Posted by Natalie Birrell (PR Consultant),
How the rising property market could affect cohabitee separation?
Average house prices across the UK have rocketed by 11.7 per cent this year, according to the latest data from the Office of National Statistics. This boom in the property market has led an ever greater number of unmarried couples …
Average house prices across the UK have rocketed by 11.7 per cent this year, according to the latest data from the Office of National Statistics.
This boom in the property market has led an ever greater number of unmarried couples to combine their savings in order to take their first step on the property ladder.
But this leaves many couples and families in a difficult position when a relationship breaks down, with each side often discovering they have little, or no, legal or financial protection.
In response to this ever-growing trend Resolution chair, Jo Edwards, has sought to address some of the problems associated with cohabitee separations.
She said that many cohabitees just don’t have a clue where they stand when it comes to separation, with many assuming they have rights where none exist.
“Cohabiting couples don’t have the same legal protection as married couples, no matter how long you’ve been together,” said Mrs Edwards “This is one of the biggest misconceptions about the rights of unmarried couples that live together – people think they have rights that in fact don’t exist in current law.”
Under English law, married couples or those in a civil partnership have an established legal framework when it comes to matrimonial property rights, which are designed to ensure that each person has some right to a share in the property.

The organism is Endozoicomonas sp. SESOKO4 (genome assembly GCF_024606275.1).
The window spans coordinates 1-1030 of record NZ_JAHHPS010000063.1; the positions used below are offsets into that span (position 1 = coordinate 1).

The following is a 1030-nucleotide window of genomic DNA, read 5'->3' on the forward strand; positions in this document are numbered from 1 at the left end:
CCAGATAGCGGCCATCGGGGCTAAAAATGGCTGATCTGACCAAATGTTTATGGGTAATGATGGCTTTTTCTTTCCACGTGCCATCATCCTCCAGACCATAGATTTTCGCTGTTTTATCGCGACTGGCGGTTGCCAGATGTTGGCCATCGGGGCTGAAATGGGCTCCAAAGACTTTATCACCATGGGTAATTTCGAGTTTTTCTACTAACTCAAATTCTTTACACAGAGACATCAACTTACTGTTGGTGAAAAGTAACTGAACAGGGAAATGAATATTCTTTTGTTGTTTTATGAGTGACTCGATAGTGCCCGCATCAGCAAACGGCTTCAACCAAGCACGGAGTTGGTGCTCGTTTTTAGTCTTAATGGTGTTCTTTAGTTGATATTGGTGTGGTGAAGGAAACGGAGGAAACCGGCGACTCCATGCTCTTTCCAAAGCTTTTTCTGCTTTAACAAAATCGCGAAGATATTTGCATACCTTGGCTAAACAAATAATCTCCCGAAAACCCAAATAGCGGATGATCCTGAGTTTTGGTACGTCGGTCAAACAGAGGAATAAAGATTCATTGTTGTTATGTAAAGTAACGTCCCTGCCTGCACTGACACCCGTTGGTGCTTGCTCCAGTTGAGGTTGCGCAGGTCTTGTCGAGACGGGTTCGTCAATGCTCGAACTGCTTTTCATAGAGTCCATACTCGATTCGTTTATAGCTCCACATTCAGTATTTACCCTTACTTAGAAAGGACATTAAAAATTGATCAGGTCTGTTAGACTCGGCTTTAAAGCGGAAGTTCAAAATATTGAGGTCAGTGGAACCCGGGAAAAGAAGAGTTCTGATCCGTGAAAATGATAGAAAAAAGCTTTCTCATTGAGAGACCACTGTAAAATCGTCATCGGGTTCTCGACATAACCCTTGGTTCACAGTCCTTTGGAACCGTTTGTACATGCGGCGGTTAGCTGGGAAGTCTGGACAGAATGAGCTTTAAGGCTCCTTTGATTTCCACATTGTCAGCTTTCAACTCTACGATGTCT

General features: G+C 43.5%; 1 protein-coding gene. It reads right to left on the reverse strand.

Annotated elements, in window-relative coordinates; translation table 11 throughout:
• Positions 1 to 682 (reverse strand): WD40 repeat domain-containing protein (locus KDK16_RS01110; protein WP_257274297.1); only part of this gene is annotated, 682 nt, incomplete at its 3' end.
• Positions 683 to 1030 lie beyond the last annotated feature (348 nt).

But the same can’t be said for cohabitees, even those in an extremely long relationship.
When an unmarried couple living together separate and the property is in one person’s name, the next step is to work out whether the other person has an interest in the property – for instance, by paying towards the mortgage, helping with repairs or even having contributed to the deposit.
If these contributions are not entrenched in a form of written agreement, then the partner who is not named on the title deed may find themselves fighting to establish the extent of their share or the named person might find themselves facing financial difficulty.
In response to these fears, Resolution is encouraging cohabitees to create a Declaration of Trust agreement, which outlines each person’s responsibilities and recommends that cohabitees go one step further and consider having a will drawn up to ensure each person’s estate goes to the right person should one partner die.